Nest Thermostat Review 2nd Generation - Every consumer electronic device should be this polished
Last year I purchased and installed a 3M Filtrete Touchscreen WiFi-Enabled Programmable Thermostat and have generally been very happy with it. It's not automatic, but it's programmable and it has a remote control iPhone app and a very nice programmable web API. Since I work at home, sometimes I am in my home office and other times I'm in a local coffee shop, and in these instances I just use the phone to turn off heat as I leave.
More recently I've been hearing about the Nest Learning Thermostat. There are two generations, Nest Gen 1 and Nest Gen 2 which is 20% thinner than the first Nest and includes support for 95% of North American heating and cooling systems.
I saved up and bought one. It's great.
OOBE - Out of Box Experience
When you spend $200 or more on a Thermostat you're expecting to be impressed. The entire experience from unboxing through installation and usage is absolutely top notch. There's an online Nest Compatibility Tool you can use to check if you've got the right wires for Nest to work with your heating and cooling system. If that doesn't cut it, you are invited to take picture (!) of your setup and send it to them. Classy.
Unboxing it is like unboxing an iPhone or high end receiver. It's like unboxing HAL from 2001: A Space Odyssey, in fact, which is pretty awesome.
The box includes every piece of hardware you could need. Even the tiny screwdriver they included is brilliant. It's got 4 magnetic tips and it's become my favorite screwdriver for small computer stuff and I've taken to keeping it on my desk. It may seem a small thing, but think about that for a second. Someone decided to make and ship an awesome screwdriver. I love that.
There's a rectangular back plate included that can be used to cover holes from your previous installation.
I went back and forth about using the back plate and came to the conclusion that a thermostat this fancy deserved a few hours of extra effort. I could have slapped the back plate on the wall and been done in minutes but instead I took a little bit of putty/spackle, filled the holes left from the previous thermostat and painted with a small modeler's paintbrush.
Take the Time and Paint
I am EXTREMELY happy and a more than little proud of the results.
Connect the Network
You snap the Nest onto the round backing and it immediately turns on. You rotate the Nest's outer ring to make selections and you press in to make a selection. My Nest needed to update itself and apparently Nests will auto-update without you having to do anything but wait a bit.
The Good (there's been Zero Bad)
I've had the Nest for a few weeks now and while I can't tell if it's saved me a pile of money yet, I can note a number of significant things that have made a difference to me and the family.
- I've had to fiddle with the Nest much LESS than my previous wireless thermostat. We used to adjust the Filtrete a few times a day. I had created a schedule but it couldn't handle how I'd leave sometimes at random.
- My wife gets it more than the previous thermostat because it's extremely simple. The Filtrete required several button pushes to change the temperature and the scheduler was circa a 1900s LCD VCR.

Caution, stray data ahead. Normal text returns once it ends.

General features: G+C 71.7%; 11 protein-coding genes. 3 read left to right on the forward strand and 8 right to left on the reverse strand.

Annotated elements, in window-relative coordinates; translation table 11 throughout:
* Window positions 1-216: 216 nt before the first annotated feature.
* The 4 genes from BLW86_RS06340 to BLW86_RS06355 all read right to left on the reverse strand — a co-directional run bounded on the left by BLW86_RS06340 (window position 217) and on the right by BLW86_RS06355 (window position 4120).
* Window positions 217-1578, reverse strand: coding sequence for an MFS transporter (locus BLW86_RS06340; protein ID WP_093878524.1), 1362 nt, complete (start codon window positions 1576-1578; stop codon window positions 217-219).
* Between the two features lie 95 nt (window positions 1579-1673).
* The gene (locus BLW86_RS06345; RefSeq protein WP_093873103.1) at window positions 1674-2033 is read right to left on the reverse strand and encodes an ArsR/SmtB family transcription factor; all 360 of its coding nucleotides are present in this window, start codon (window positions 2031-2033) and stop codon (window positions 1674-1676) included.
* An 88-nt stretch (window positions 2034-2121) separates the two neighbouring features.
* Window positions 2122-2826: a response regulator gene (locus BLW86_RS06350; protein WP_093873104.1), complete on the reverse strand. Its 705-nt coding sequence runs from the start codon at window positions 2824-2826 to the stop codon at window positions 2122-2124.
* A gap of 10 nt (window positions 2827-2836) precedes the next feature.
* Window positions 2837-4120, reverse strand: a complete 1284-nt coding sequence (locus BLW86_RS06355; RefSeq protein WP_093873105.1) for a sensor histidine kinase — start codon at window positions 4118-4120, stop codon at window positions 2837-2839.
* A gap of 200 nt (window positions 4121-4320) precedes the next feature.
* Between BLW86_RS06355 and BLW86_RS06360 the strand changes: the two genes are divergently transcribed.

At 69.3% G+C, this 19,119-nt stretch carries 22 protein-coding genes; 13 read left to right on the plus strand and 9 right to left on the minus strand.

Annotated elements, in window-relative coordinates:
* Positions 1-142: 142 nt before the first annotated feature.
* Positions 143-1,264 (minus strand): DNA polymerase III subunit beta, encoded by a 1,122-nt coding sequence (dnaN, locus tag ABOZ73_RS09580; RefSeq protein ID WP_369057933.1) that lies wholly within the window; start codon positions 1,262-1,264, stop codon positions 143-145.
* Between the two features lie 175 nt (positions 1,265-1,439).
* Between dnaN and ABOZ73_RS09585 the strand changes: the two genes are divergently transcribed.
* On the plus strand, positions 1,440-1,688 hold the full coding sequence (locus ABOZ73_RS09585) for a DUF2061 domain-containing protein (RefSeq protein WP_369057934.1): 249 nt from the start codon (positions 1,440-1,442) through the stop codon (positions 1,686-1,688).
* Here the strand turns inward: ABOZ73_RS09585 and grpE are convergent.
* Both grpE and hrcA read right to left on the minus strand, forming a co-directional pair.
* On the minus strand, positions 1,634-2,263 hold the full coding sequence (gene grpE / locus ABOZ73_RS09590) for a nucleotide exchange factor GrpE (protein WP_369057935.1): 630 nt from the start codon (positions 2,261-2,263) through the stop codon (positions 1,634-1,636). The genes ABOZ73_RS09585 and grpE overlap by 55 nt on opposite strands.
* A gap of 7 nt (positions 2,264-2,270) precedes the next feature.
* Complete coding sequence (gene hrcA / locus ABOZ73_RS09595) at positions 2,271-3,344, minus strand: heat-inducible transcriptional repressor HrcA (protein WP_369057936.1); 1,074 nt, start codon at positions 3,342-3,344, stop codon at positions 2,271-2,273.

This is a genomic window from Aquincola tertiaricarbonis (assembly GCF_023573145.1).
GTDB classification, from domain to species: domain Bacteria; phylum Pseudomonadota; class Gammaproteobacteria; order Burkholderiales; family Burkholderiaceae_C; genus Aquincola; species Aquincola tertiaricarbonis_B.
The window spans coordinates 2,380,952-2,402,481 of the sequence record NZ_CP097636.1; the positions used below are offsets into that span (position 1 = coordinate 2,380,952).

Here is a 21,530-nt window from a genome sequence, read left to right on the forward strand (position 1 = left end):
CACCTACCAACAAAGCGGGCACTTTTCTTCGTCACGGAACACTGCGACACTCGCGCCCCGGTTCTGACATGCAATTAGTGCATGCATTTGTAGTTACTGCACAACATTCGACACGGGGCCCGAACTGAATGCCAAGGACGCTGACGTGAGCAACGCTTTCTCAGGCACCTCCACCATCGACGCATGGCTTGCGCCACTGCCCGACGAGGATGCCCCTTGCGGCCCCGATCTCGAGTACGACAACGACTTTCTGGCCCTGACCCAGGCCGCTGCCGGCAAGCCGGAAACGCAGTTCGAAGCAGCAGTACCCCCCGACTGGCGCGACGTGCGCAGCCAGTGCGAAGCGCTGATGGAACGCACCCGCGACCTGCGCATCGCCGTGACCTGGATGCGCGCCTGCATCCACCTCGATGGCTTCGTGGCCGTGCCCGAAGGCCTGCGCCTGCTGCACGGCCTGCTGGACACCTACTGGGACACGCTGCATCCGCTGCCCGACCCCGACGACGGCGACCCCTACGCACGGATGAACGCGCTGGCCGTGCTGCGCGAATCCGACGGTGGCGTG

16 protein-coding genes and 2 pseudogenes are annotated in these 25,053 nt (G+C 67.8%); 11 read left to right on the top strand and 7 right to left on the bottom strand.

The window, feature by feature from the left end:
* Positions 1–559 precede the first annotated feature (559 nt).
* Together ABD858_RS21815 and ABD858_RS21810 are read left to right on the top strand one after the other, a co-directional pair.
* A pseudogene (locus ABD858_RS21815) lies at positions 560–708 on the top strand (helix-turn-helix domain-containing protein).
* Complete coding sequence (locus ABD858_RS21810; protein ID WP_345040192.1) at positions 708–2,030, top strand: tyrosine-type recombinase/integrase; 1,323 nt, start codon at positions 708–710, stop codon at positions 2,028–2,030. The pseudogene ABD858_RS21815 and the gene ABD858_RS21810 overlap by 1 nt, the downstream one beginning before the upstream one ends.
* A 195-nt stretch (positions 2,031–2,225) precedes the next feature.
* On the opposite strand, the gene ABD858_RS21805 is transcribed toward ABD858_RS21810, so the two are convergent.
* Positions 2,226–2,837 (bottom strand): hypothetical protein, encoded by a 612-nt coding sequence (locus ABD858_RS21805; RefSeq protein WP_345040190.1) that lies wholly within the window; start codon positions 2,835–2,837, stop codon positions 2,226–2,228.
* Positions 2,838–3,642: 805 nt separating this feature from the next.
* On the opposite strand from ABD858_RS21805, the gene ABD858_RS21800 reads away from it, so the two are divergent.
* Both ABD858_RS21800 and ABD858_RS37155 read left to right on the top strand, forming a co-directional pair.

- The auto-away feature is almost worth the price of admission. Our thermostat is located in our Family Room near the door we use to enter and exit the house. Auto-away works fantastically and exactly as you'd think it should.
- The Nest is dark until you walk up to it. It turns on the display literally as you approach. It's fun to walk by it.
- It tells you how long it will take for the house to reach a certain temperature because it learns how long your house takes to move temperatures. My wife used to turn the thermostat really hot because she thought that if she set it to 80 then it would get to 72 faster. The Nest solves that problem by telling her it will reach 72F in 15 minutes.
The Nest app is as well-designed as the Next, or more so. The Nest is simple and hides complexity but if you go digging and WANT to see what the underbelly looks like, it hides little. You can get details on the wiring - now hidden physically but visible virtually.
You can see the schedule that the Nest automatically gleaned based on yours and your family's behaviors. For the first week you are asked to adjust the Nest as much as you like in order to teach it about your preferences. It uses this data, combined with local weather and noticing if you leave to build a schedule. It also overrides that schedule liberally using auto-away.
The Nest is kind of the Prius of home thermostats, and I say that as a happy Prius owner. It make saving (or trying to save) energy a game. It'll show a leaf when you are choosing temperatures that can save energy. In the fourth screenshot you can see an icon on Thursday that indicated that I adjusted it manually and caused an energy savings. On Tues the weather was warmer than expected and caused the Nest to save energy.
You can zoom in on any of these graphs and get LOTS of details. You can see here that I left for lunch at Noon on Friday.
The best thing about the Nest. It's simple and its simplicity hides enormous complexity. It's a luxury item, to be sure, but it's a joy to use. I'm impressed and I suspect that when a Nest is $100 at Home Depot that they'll own the market.
I'll update the post in a few months when I have several heating bills.
PLUG: My friend Luvvie and I talk about the Nest in Episode 2 of our new bi-weekly Podcast, "Ratchet and The Geek." Check it out!